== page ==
My cholesterol numbers are fantastic and all my doctors are impressed especially since I rarely need pain medication vs taking 2 a day like I did 3 years ago.

I truly believe that food can be your medicine or your poison.

The choice is yours.

I will be posting a lot of info and recipes

I don’t always eat perfect but life is about compromise and I follow a 90 / 10 rule.

It’s ok to have a cookie or small cupcake just make sure you eat as best as you can most of the time .

Living food is the way to go.

It may not take away all your pain but wouldn’t it be a benefit if it took away a lot of it ? And made it more managed?

Absolutely!!!

Posted in Bone Health, Eat Healthy, Flush not Blush, Gluten Free, Herbal, Inflammation, Recipes, Uncategorized, Vegetables

Vegan Garlic Pasta And Roasted Veggies Two Ways.

This is a 20 minute virtually fool-proof dinner.
While you get your sauce going by sauteeing garlic and shallot in a little olive oil, roast your tomatoes.
When you roast tomatoes in a little olive oil and sea salt, it enhances their natural flavor and gives them an almost sweet yet smoky, fire-roasted taste, which pairs perfectly with the creamy garlic sauce.

I make this about once a month.

This was my second time using gluten free pasta
I bought quinoa pasta ( thin spaghetti style) and this time (penne style) quinoa
It wasn't bad but I'm so used to whole wheat pasta it's going to take a minute.

Ingredients
• 4 cups (450 g) grape tomatoes, halved I use red and yellow when available
• 10 ounces (283 g) whole wheat pasta (such as penne, linguini, or fettuccine | Use less if you want a higher sauce:pasta ratio | Use gluten-free pasta for GF eaters)
• Olive oil
• 2 medium shallots, diced (~1/4 cup or 40 g)
• 6 large cloves garlic, minced/grated (1/4 cup or 24 g)
• Pinch each sea salt and black pepper
• 3-4 Tbsp (25-33 g) unbleached all-purpose flour (or another thickener of choice)*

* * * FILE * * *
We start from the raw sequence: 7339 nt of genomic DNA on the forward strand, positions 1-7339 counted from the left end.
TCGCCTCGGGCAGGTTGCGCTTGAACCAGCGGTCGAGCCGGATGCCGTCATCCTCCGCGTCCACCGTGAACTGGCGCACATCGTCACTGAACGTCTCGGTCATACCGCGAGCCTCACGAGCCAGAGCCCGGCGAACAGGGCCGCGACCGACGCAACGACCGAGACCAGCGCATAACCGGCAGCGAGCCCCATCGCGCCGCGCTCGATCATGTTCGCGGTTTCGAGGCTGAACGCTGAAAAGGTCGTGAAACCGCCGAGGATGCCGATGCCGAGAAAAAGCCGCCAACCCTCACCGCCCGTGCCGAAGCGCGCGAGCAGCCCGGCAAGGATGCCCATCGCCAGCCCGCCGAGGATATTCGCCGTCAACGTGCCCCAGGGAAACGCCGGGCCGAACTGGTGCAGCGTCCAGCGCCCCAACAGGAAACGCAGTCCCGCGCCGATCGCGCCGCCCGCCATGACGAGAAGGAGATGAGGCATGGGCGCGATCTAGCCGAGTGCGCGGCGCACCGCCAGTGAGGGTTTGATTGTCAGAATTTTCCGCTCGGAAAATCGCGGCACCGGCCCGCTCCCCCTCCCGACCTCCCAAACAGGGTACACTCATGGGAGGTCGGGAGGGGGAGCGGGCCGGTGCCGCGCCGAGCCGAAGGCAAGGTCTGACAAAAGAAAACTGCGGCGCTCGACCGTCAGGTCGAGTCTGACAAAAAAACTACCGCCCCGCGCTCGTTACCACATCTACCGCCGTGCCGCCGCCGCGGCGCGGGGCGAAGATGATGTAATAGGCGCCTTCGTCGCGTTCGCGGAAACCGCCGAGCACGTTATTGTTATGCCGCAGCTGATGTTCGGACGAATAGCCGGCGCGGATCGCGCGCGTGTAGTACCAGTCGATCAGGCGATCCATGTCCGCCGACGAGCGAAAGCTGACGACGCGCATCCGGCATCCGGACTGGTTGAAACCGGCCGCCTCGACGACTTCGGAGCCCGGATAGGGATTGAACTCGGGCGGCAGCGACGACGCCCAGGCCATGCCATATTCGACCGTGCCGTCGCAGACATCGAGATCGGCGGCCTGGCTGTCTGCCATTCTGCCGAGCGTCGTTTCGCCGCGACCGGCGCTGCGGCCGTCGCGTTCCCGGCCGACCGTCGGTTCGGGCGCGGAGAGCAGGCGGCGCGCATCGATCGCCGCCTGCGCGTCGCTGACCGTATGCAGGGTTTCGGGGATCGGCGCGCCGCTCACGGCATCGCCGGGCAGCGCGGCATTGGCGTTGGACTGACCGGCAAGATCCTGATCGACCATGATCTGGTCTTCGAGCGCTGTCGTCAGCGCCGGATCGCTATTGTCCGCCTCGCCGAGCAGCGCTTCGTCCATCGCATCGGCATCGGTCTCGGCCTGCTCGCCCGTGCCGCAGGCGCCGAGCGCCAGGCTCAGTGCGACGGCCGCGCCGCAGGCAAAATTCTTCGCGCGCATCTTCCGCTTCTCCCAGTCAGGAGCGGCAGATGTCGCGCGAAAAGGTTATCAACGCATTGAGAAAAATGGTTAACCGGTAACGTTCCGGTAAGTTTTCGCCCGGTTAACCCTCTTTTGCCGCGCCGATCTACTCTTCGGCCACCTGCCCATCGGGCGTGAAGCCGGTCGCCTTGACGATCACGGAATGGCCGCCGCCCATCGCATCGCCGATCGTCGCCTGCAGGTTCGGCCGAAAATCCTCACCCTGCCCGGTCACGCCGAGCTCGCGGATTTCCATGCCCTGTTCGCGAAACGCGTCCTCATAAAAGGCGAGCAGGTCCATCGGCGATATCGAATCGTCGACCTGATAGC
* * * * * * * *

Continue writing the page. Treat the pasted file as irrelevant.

• 2 1/2 cups (600 ml) unsweetened plain Almond Breeze (sub up to 1 cup with veggie stock, if preferred)

Instructions
1 Preheat oven to 400 degrees F (204 C) and toss tomatoes in a bit of olive oil and sea salt. Place cut side up on a parchment-lined baking sheet and bake for 20 minutes while you prepare the rest of the dish. Then set aside.
2 Bring a large pot of water to a boil and cook pasta according to package instructions. When done, drain, cover and set aside.
3 In the meantime, prepare the sauce. In a large skillet over medium-low heat, add 1 Tbsp (15 ml) olive oil and the garlic and shallot. Add a pinch of salt and black pepper and stir frequently, cooking for 3-4 minutes until softened and fragrant.
4 Stir in 3-4 Tbsp flour (or other thickener of choice – see notes) and mix with a whisk. Once combined, slowly whisk in the almond milk a little at a time so clumps don’t form. Add another healthy pinch of salt and black pepper, bring to a simmer and continue cooking for another 4-5 minutes to thicken. Taste and adjust seasonings as needed. (Optional: You can also add a few shakes of vegan parmesan for extra flavor at this time if you wish.)
5 If you want an ultra creamy sauce, transfer sauce to a blender (or use an immersion blender) to blend the sauce until creamy and smooth. Place back in pan and reduce heat to a low simmer until desired thickness is reached.
6 Once the sauce is to your desired thickness, taste and adjust seasonings as needed. Then add pasta and roasted tomatoes and stir.
7 Serve immediately and garnish with extra black pepper, fresh basil, and/or vegan parmesan cheese.

Notes
*To keep this recipe gluten-free, sub the flour for cornstarch or another thickener. Add 1-2 Tbsp during the blending process to make sure it’s completely blended. Then add back to the pan to thicken for 5-7 minutes. Alternatively, make a slurry with the cornstarch and a few Tbsp of the sauce in a small bowl and then whisk it directly into the pan during the simmering process. Repeat in 1/2 Tbsp amounts until desired consistency is reached.

I have also made it with regular pasta and tons of roasted eggplant, zucchini , garlic but I'm going to stick with the quinoa pasta.

To roast veggies
I peel and slice 2 small eggplants
3 medium zucchinis
2 semi hot peppers deseeded
Coat with olive oil
Salt and pepper
Place on parchment lined baking dish

Roast 400 degrees for 18-20 min.
Allow to slightly cool then chop and add to your favorite pasta
Top with basil and light cheese if you choose.